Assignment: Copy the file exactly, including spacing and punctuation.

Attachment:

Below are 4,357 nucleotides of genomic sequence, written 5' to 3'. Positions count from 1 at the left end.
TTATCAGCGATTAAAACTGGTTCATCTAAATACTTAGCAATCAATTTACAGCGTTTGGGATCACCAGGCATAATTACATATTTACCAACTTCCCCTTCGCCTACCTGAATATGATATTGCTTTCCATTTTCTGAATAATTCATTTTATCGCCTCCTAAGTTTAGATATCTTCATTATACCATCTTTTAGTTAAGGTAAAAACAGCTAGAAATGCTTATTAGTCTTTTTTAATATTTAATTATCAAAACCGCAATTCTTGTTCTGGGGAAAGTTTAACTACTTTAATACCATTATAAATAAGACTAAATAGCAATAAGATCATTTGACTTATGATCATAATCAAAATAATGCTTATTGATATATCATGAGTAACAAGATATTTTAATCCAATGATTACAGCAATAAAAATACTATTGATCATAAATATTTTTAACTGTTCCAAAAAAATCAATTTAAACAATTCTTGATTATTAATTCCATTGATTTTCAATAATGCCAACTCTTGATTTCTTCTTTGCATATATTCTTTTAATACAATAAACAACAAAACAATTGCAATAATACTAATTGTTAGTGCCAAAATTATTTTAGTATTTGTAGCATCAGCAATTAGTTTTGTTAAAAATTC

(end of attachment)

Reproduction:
Below are 4,357 nucleotides of genomic sequence, written 5' to 3'. Positions count from 1 at the left end.
TTATCAGCGATTAAAACTGGTTCATCTAAATACTTAGCAATCAATTTACAGCGTTTGGGATCACCAGGCATAATTACATATTTACCAACTTCCCCTTCGCCTACCTGAATATGATATTGCTTTCCATTTTCTGAATAATTCATTTTATCGCCTCCTAAGTTTAGATATCTTCATTATACCATCTTTTAGTTAAGGTAAAAACAGCTAGAAATGCTTATTAGTCTTTTTTAATATTTAATTATCAAAACCGCAATTCTTGTTCTGGGGAAAGTTTAACTACTTTAATACCATTATAAATAAGACTAAATAGCAATAAGATCATTTGACTTATGATCATAATCAAAATAATGCTTATTGATATATCATGAGTAACAAGATATTTTAATCCAATGATTACAGCAATAAAAATACTATTGATCATAAATATTTTTAACTGTTCCAAAAAAATCAATTTAAACAATTCTTGATTATTAATTCCATTGATTTTCAATAATGCCAACTCTTGATTTCTTCTTTGCATATATTCTTTTAATACAATAAACAACAAAACAATTGCAATAATACTAATTGTTAGTGCCAAAATTATTTTAGTATTTGTAGCATCAGCAATTAGTTTTGTTAAAAATTC